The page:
With import consignments from China facing hurdles in getting clearance at domestic ports amid continuing border tensions, various industry associations have written to the Centre seeking clarification on the “unannounced and opaque” move, while also warning of acute shortage of components and finished products in sectors such as pharmaceuticals, automobiles, electronics and electrical machinery.
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The industry representatives also pointed out that in response, Hong Kong and Chinese Customs were now holding back export consignments from India. The disruption, they added, sends a “chilling signal” to foreign investors, who look for predictability and transparency.
Restricting imports of Chinese items will not serve any purpose until India has the capacity to produce those items or can import them from other countries at comparable prices, the president of Federation of Indian Export Organisations (FIEO), S.K. Saraf, said on Thursday.
In a letter to Commerce Secretary Anup Wadhawan, Mr. Saraf said, “We have been given to understand that customs is physically examining all imports from China which is delaying clearance, adding to the cost of imports. Some exporters have informed that, in response to such action, Hong Kong and Chinese Customs are also holding back export consignments from India.”
While requesting the Secretary to take up the matter with the CBIC [Central Board of Indirect Taxes and Customs], he added, “…if no such instructions have been given, a denial may be issued by CBIC so that the matter may be communicated to our importers in China and Hong Kong to suitably take up with their Customs explaining our stand.”
The mobile and electronics industry, which has also been severely impacted by the disruption, said if the supply chain is broken there will be severe shortage of essential communication, equipment required for health, work-from-home and online education, goods such as smartphones, tablets and laptops, since alternative supplies are not available in the local and global markets amidst COVID-19 outbreak.
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President of India Cellular & Electronics Association (ICEA) Pankaj Mohindroo, in a letter to Union Finance Minister Nirmala Sitharaman, said the disruption comes at a time when the industry has just begun to limp back to normal after massive losses for three months. He stated that industry needs to have confidence that the global logistics machinery will function without disruption in India.
“Regardless of the reasons, such a move, especially without any prior notice, can be counterproductive. Essential parts, components and accessories required for manufacture in the 200 plus factories which came up following the adoption of “Make in India”, “Digital India” and “Phased Manufacturing Programme (PMP)” in the mobile industry are in the hit list,” Mr Mohindroo said.
In a separate letter to Revenue Secretary Ajay Bhushan Pandey and CBIC Chairman M. Ajit Kumar, Mr Mohindroo said the member companies, which represent a combination of Indian, American, European, Japanese, Taiwanese and other countries, began facing disruption at Chennai airport from Monday night onwards and this has now spread to several ports and airports across the country.
Among other things, all shipments are being subjected to open examination, including opening of each box and repacking, without any written orders for the same. The move, particularly in case of high-end electronics equipment such as laptops, tablets, watches and smartphones, may result in pilferage and soiling of packaging and boxes, making it impossible for companies to sell such products in the market.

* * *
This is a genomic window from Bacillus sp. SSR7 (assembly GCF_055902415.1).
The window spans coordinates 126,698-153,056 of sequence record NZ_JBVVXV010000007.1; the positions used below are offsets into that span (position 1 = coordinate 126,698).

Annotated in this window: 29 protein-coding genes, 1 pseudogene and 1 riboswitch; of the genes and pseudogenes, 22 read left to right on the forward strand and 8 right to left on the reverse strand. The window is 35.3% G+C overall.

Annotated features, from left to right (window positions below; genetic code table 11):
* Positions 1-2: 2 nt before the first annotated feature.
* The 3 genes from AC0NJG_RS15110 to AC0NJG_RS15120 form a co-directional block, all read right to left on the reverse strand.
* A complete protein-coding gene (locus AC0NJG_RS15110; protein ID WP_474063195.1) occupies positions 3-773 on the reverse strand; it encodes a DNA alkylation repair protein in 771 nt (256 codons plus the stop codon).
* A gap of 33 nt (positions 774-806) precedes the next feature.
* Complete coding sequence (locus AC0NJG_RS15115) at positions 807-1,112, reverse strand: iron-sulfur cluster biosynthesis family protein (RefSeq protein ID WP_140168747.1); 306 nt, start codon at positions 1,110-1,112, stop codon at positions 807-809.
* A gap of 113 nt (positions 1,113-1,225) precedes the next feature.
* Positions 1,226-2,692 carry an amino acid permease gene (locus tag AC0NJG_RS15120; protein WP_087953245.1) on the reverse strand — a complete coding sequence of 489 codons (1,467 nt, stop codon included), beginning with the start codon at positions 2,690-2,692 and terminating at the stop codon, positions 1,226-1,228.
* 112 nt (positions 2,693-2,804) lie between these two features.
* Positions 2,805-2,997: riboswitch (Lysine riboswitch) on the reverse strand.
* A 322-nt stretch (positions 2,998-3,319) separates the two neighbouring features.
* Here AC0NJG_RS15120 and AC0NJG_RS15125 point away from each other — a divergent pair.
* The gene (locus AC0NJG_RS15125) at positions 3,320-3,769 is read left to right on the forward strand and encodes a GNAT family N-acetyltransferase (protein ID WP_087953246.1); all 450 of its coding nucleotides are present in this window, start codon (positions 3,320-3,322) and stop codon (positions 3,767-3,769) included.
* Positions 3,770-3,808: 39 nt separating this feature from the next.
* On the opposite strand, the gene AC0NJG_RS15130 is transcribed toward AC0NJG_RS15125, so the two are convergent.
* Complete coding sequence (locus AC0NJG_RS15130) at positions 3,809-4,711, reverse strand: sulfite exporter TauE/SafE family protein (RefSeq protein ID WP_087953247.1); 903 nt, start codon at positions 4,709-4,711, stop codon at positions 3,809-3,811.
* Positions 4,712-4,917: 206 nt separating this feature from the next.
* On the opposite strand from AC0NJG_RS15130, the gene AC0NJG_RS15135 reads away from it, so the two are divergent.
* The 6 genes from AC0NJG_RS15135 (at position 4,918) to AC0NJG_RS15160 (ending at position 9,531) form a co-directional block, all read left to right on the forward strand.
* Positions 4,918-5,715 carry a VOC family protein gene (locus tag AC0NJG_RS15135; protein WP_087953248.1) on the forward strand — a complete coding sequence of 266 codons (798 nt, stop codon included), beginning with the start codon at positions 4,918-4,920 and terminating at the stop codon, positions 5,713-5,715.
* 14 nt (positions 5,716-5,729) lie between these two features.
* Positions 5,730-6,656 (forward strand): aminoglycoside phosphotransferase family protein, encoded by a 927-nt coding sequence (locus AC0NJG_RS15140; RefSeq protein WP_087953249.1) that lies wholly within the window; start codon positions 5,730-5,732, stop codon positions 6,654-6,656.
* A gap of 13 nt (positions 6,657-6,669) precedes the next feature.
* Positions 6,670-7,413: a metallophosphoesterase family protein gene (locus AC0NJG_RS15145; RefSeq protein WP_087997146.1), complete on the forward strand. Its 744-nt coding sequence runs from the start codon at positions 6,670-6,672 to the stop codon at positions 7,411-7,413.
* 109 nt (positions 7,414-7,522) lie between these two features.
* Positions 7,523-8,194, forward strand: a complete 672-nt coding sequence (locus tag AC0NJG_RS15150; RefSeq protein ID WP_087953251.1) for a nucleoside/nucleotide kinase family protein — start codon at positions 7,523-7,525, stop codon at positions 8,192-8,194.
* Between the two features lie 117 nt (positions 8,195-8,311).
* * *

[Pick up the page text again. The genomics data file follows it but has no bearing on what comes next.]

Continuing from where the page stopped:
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“At a time when the government is strategically targeting shifting investments of international firms — especially U.S. and Japan — from China to India, a disruption in the supply chain by way of disturbance at airports will not only hurt the supply chain of foreign companies, but also an entire range of Indian companies — large and small — which are entirely dependent upon Chinese imports of inputs in critical areas such as pharmaceuticals, automobiles, electronics, electrical machinery and several others,” he said in the letter.
The letter also noted that it is critical that at this stage India ensures smoothest possible transition of supply chains and goes the extra mile to give the country and global industry the confidence that India can be a viable alternative with least bureaucratic challenges when it comes to importing inputs that are required for the functioning of vital supply chains.
Likewise, the U.S.-India Strategic Partnership Forum (USISPF) in a letter to Mr. Wadhawan has expressed concern over component parts and other inputs necessary to manufacturing being detained at the ports.
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“I urge you to restore port operations so that industry can continue to keep their manufacturing facilities operating and their employees working. At the minimum, we request the government publish any change in port policy to provide the business community with the visibility they need to function,” Mukesh Aghi, President & Chief Executive Officer at the USISPF said in the letter.
Mr. Aghi said India’s manufacturers need transparency and visibility into any disruption that will impede goods being brought into the country. “Whilst we support India’s ambition to expand its manufacturing capability, we are concerned about the repercussions an unanticipated embargo on the import of goods from neighbouring countries will have on the supply chain and manufacturing. This will send a chilling signal to foreign investors who look for predictability and transparency,” he said.